According to Rodriguez, the Marcoses should be held accountable for the youth to understand the atrocities during Martial Law. 

She stressed that Ilocos Norte should instead “be ashamed” as they “fully benefited” from Marcos, while Mindanao was bombed and Cagayan Valley and Samar’s forest were industrially logged. 

“Sa totoo lang ang dapat maging attitude ng mga taga-Ilocos Norte ay bumawi naman kayo. ‘Wag niyo nang igasgas sa sugat ang asin,” Rodriguez said. 

Rodriguez also said that the national government should not acknowledge the bill to “hold a moral position” on the abuses inflicted by the Marcoses. 

“Yung mga nakinabang sa Martial Law at sa panahon ni Marcos gusto nila ‘yan. Dapat yung ating pagsusulat ng kasaysayan at pagtuturo ng kasaysayan ay tama,” Martial Law political prisoner Cris Palabay said. 

Palabay urged the youth not to forget the atrocities during the Martial Law. 

“Huwag po tayong matakot, lagi ko nga po sinasabi yung culture of fear, culture of silence, dapat yan ay labanan, tiyak yan, mas maraming magagandang mangyayari,” Palabay said. 

The webinar, “Francisco de Vitoria: Linggo ng Karapatang Pantao – Talakayang Batas Militar” was organized by UST SIMBAHAYAN Community Development Office to shed light on the abuse of human rights amid the pandemic. Cherizza Mae Bautista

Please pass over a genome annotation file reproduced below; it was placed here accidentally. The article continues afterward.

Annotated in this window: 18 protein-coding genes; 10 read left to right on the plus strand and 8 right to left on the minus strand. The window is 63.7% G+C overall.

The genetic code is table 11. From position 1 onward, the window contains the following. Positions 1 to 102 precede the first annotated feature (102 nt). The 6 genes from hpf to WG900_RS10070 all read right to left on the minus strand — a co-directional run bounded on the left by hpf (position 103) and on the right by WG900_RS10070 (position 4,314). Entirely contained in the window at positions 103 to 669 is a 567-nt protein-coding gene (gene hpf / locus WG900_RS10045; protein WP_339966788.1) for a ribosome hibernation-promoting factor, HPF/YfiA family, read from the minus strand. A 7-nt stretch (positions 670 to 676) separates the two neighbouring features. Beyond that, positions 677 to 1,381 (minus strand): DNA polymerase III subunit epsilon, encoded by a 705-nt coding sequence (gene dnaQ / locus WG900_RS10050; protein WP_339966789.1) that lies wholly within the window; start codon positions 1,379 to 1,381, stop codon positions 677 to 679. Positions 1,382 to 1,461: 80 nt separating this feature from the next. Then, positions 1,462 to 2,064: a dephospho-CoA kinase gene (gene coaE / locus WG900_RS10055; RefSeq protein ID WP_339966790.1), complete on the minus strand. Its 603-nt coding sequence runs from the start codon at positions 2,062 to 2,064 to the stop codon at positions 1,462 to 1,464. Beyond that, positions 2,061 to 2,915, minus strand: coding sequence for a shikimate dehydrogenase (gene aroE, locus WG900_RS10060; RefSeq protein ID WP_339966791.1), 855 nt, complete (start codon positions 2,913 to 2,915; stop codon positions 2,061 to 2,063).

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Filipino environmental advocates demand for ‘better normal’

Filipino youth advocates on climate change and various environmental organizations on Wednesday, Sept. 23, demanded a “better normal” to put everyone, and the environment in front.

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Filipino youth advocates on climate change and various environmental organizations on Wednesday, Sept. 23, demanded a “better normal” to put everyone, and the environment in front.

“As youth leaders, as young people, we have been active in different forms of advocacy work to forward our legitimate concerns on government policies, but particularly those related to environment and climate, and to those policies that will directly affect us,” said youth representative Jeff Estela during the online press conference.